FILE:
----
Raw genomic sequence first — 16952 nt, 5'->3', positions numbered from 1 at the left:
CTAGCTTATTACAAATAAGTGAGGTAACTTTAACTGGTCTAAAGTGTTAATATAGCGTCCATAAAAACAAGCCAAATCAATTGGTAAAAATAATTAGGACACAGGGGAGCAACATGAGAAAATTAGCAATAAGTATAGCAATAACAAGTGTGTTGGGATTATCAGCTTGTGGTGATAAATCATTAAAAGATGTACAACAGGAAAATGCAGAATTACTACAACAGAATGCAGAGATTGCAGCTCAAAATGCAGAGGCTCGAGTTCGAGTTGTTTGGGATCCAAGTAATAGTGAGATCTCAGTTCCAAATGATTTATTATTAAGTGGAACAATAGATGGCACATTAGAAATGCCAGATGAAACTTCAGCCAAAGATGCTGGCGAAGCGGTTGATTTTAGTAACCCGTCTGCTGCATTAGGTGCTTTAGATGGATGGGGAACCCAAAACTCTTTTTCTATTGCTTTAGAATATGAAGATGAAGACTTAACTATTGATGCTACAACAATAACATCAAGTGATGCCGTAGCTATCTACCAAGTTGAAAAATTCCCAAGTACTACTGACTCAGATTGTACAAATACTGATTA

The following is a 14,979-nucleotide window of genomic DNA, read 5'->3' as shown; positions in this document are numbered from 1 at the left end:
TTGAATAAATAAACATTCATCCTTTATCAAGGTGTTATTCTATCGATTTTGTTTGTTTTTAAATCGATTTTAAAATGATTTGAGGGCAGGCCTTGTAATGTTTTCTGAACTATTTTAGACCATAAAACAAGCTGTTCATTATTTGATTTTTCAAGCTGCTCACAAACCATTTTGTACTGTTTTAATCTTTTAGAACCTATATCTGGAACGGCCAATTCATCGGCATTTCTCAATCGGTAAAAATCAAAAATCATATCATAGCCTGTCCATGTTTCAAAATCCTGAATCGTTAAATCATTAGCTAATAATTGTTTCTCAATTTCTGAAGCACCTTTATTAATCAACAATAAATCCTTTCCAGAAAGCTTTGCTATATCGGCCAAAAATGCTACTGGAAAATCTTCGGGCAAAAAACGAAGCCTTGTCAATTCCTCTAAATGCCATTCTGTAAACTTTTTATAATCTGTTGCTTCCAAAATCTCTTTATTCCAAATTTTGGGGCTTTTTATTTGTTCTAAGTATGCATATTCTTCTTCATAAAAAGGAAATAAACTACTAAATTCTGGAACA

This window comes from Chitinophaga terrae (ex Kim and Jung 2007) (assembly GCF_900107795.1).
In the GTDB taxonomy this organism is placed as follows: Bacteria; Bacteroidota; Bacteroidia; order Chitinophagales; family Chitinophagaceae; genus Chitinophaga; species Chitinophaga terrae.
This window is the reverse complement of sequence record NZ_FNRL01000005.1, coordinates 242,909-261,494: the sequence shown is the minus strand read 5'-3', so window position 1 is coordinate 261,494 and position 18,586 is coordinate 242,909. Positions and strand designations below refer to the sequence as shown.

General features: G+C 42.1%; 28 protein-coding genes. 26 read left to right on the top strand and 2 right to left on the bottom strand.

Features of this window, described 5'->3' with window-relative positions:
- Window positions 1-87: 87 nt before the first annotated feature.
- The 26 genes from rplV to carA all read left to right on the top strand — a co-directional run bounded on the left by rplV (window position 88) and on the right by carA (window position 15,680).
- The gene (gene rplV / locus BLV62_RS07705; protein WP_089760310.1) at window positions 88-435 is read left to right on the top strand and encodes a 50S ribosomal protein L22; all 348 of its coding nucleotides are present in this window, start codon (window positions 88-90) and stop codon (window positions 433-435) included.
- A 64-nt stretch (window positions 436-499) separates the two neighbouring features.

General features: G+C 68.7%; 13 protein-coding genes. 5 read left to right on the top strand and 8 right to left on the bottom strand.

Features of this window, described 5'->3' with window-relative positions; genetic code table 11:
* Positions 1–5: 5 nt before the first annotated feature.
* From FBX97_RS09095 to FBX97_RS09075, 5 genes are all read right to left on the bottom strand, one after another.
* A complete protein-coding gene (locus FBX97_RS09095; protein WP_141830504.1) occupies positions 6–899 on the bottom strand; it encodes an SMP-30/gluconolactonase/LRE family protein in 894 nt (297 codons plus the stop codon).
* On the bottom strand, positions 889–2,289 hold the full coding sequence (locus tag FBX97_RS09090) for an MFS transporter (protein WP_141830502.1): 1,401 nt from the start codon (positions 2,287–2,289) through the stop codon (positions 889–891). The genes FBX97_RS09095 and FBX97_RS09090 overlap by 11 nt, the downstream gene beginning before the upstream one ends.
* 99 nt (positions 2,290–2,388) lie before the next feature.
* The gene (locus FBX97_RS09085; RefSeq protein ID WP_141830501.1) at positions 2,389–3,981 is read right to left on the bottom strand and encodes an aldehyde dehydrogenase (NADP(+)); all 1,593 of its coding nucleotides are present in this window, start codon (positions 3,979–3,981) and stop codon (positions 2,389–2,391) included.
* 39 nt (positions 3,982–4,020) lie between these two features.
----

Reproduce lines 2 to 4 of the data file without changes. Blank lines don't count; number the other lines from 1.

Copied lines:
CTAGCTTATTACAAATAAGTGAGGTAACTTTAACTGGTCTAAAGTGTTAATATAGCGTCCATAAAAACAAGCCAAATCAATTGGTAAAAATAATTAGGACACAGGGGAGCAACATGAGAAAATTAGCAATAAGTATAGCAATAACAAGTGTGTTGGGATTATCAGCTTGTGGTGATAAATCATTAAAAGATGTACAACAGGAAAATGCAGAATTACTACAACAGAATGCAGAGATTGCAGCTCAAAATGCAGAGGCTCGAGTTCGAGTTGTTTGGGATCCAAGTAATAGTGAGATCTCAGTTCCAAATGATTTATTATTAAGTGGAACAATAGATGGCACATTAGAAATGCCAGATGAAACTTCAGCCAAAGATGCTGGCGAAGCGGTTGATTTTAGTAACCCGTCTGCTGCATTAGGTGCTTTAGATGGATGGGGAACCCAAAACTCTTTTTCTATTGCTTTAGAATATGAAGATGAAGACTTAACTATTGATGCTACAACAATAACATCAAGTGATGCCGTAGCTATCTACCAAGTTGAAAAATTCCCAAGTACTACTGACTCAGATTGTACAAATACTGATTA

The following is a 14,979-nucleotide window of genomic DNA, read 5'->3' as shown; positions in this document are numbered from 1 at the left end:
TTGAATAAATAAACATTCATCCTTTATCAAGGTGTTATTCTATCGATTTTGTTTGTTTTTAAATCGATTTTAAAATGATTTGAGGGCAGGCCTTGTAATGTTTTCTGAACTATTTTAGACCATAAAACAAGCTGTTCATTATTTGATTTTTCAAGCTGCTCACAAACCATTTTGTACTGTTTTAATCTTTTAGAACCTATATCTGGAACGGCCAATTCATCGGCATTTCTCAATCGGTAAAAATCAAAAATCATATCATAGCCTGTCCATGTTTCAAAATCCTGAATCGTTAAATCATTAGCTAATAATTGTTTCTCAATTTCTGAAGCACCTTTATTAATCAACAATAAATCCTTTCCAGAAAGCTTTGCTATATCGGCCAAAAATGCTACTGGAAAATCTTCGGGCAAAAAACGAAGCCTTGTCAATTCCTCTAAATGCCATTCTGTAAACTTTTTATAATCTGTTGCTTCCAAAATCTCTTTATTCCAAATTTTGGGGCTTTTTATTTGTTCTAAGTATGCATATTCTTCTTCATAAAAAGGAAATAAACTACTAAATTCTGGAACA